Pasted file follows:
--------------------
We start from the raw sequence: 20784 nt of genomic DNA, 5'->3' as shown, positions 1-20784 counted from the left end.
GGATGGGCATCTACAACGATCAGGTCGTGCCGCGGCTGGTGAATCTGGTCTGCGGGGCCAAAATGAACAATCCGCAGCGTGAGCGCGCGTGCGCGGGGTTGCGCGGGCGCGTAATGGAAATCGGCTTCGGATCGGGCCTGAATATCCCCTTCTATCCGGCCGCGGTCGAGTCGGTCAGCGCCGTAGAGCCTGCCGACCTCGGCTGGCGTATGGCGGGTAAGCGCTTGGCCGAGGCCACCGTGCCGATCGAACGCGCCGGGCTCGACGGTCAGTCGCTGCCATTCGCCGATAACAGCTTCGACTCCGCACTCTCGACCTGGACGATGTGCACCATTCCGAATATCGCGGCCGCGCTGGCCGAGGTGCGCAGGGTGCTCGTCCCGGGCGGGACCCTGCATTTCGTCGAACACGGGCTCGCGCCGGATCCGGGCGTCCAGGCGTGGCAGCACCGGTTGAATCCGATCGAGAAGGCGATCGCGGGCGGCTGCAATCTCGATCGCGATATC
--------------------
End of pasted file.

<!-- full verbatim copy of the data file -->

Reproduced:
We start from the raw sequence: 20784 nt of genomic DNA, 5'->3' as shown, positions 1-20784 counted from the left end.
GGATGGGCATCTACAACGATCAGGTCGTGCCGCGGCTGGTGAATCTGGTCTGCGGGGCCAAAATGAACAATCCGCAGCGTGAGCGCGCGTGCGCGGGGTTGCGCGGGCGCGTAATGGAAATCGGCTTCGGATCGGGCCTGAATATCCCCTTCTATCCGGCCGCGGTCGAGTCGGTCAGCGCCGTAGAGCCTGCCGACCTCGGCTGGCGTATGGCGGGTAAGCGCTTGGCCGAGGCCACCGTGCCGATCGAACGCGCCGGGCTCGACGGTCAGTCGCTGCCATTCGCCGATAACAGCTTCGACTCCGCACTCTCGACCTGGACGATGTGCACCATTCCGAATATCGCGGCCGCGCTGGCCGAGGTGCGCAGGGTGCTCGTCCCGGGCGGGACCCTGCATTTCGTCGAACACGGGCTCGCGCCGGATCCGGGCGTCCAGGCGTGGCAGCACCGGTTGAATCCGATCGAGAAGGCGATCGCGGGCGGCTGCAATCTCGATCGCGATATC